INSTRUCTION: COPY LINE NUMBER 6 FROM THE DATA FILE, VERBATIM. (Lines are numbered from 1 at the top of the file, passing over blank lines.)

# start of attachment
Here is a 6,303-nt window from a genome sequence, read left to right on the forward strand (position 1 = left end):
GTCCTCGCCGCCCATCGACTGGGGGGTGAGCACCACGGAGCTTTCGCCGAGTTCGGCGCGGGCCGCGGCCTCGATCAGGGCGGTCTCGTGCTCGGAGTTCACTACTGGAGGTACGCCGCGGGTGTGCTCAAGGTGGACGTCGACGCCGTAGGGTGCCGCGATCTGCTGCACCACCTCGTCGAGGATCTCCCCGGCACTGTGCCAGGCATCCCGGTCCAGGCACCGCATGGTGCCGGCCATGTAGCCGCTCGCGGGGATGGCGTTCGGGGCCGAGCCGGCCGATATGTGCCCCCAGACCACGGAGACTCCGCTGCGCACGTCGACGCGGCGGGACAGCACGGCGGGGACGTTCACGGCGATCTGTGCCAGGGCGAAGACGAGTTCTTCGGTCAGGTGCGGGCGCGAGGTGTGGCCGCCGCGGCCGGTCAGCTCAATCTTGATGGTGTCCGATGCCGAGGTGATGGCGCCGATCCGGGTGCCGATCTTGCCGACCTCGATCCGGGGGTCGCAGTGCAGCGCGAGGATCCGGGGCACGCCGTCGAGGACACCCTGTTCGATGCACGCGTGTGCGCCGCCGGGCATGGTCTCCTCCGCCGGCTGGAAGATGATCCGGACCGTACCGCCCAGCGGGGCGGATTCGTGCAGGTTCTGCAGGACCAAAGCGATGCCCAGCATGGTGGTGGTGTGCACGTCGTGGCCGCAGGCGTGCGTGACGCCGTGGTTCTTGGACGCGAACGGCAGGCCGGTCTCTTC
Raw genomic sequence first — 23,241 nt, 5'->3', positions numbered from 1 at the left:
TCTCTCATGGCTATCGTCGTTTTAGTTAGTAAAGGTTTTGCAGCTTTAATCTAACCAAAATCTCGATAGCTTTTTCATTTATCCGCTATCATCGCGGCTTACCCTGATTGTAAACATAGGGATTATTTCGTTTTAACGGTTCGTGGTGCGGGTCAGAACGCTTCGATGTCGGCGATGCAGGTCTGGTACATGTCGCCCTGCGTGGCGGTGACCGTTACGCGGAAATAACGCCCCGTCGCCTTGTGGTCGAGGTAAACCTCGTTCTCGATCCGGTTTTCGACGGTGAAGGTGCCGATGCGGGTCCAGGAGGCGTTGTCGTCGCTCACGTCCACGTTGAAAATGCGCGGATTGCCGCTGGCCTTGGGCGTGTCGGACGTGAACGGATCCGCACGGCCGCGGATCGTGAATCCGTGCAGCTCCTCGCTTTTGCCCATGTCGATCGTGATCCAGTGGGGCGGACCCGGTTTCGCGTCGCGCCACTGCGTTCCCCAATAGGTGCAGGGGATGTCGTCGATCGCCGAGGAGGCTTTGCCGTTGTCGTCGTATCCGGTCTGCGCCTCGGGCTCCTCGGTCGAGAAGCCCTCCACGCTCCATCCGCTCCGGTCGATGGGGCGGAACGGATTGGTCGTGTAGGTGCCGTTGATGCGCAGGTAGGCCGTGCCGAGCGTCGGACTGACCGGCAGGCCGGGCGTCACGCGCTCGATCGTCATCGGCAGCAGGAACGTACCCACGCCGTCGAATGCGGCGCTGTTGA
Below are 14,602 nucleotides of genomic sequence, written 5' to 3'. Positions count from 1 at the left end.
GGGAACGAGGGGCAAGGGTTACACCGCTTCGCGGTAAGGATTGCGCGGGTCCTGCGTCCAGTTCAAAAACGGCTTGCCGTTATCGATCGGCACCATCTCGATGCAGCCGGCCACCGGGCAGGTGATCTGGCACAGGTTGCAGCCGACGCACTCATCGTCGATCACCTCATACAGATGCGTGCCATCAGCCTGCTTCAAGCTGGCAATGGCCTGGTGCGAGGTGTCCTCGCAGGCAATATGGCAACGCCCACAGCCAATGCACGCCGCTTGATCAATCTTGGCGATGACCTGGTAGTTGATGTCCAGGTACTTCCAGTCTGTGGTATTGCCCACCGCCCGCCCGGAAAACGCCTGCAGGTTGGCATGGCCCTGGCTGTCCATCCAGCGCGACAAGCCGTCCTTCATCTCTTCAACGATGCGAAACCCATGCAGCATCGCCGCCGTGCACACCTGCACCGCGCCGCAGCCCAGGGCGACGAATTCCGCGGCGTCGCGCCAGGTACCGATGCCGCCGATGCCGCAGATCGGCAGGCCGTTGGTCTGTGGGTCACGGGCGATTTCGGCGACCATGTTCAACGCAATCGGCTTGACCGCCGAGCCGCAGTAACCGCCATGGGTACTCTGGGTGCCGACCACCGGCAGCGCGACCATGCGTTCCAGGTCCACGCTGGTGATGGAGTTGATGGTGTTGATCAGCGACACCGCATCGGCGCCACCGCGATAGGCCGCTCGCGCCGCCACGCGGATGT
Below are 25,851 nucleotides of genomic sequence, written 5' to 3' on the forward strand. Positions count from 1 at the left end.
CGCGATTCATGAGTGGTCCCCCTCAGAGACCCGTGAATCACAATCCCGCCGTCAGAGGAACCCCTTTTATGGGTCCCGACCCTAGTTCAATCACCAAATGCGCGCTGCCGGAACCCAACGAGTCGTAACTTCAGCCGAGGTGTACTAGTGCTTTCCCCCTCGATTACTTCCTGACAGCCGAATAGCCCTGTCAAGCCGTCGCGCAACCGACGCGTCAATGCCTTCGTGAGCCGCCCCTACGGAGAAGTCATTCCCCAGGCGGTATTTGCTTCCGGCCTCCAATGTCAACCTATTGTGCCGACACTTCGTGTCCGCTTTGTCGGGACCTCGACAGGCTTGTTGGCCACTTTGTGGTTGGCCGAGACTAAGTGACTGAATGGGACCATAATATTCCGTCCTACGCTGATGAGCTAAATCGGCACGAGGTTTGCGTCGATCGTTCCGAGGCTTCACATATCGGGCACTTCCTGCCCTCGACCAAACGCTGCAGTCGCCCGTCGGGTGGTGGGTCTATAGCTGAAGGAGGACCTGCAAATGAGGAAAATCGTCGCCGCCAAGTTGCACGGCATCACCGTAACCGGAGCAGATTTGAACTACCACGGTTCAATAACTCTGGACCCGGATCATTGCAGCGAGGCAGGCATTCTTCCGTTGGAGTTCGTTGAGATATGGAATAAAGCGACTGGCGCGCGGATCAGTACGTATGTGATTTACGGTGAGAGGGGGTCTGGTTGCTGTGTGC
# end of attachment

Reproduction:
GGGAACGAGGGGCAAGGGTTACACCGCTTCGCGGTAAGGATTGCGCGGGTCCTGCGTCCAGTTCAAAAACGGCTTGCCGTTATCGATCGGCACCATCTCGATGCAGCCGGCCACCGGGCAGGTGATCTGGCACAGGTTGCAGCCGACGCACTCATCGTCGATCACCTCATACAGATGCGTGCCATCAGCCTGCTTCAAGCTGGCAATGGCCTGGTGCGAGGTGTCCTCGCAGGCAATATGGCAACGCCCACAGCCAATGCACGCCGCTTGATCAATCTTGGCGATGACCTGGTAGTTGATGTCCAGGTACTTCCAGTCTGTGGTATTGCCCACCGCCCGCCCGGAAAACGCCTGCAGGTTGGCATGGCCCTGGCTGTCCATCCAGCGCGACAAGCCGTCCTTCATCTCTTCAACGATGCGAAACCCATGCAGCATCGCCGCCGTGCACACCTGCACCGCGCCGCAGCCCAGGGCGACGAATTCCGCGGCGTCGCGCCAGGTACCGATGCCGCCGATGCCGCAGATCGGCAGGCCGTTGGTCTGTGGGTCACGGGCGATTTCGGCGACCATGTTCAACGCAATCGGCTTGACCGCCGAGCCGCAGTAACCGCCATGGGTACTCTGGGTGCCGACCACCGGCAGCGCGACCATGCGTTCCAGGTCCACGCTGGTGATGGAGTTGATGGTGTTGATCAGCGACACCGCATCGGCGCCACCGCGATAGGCCGCTCGCGCCGCCACGCGGATGT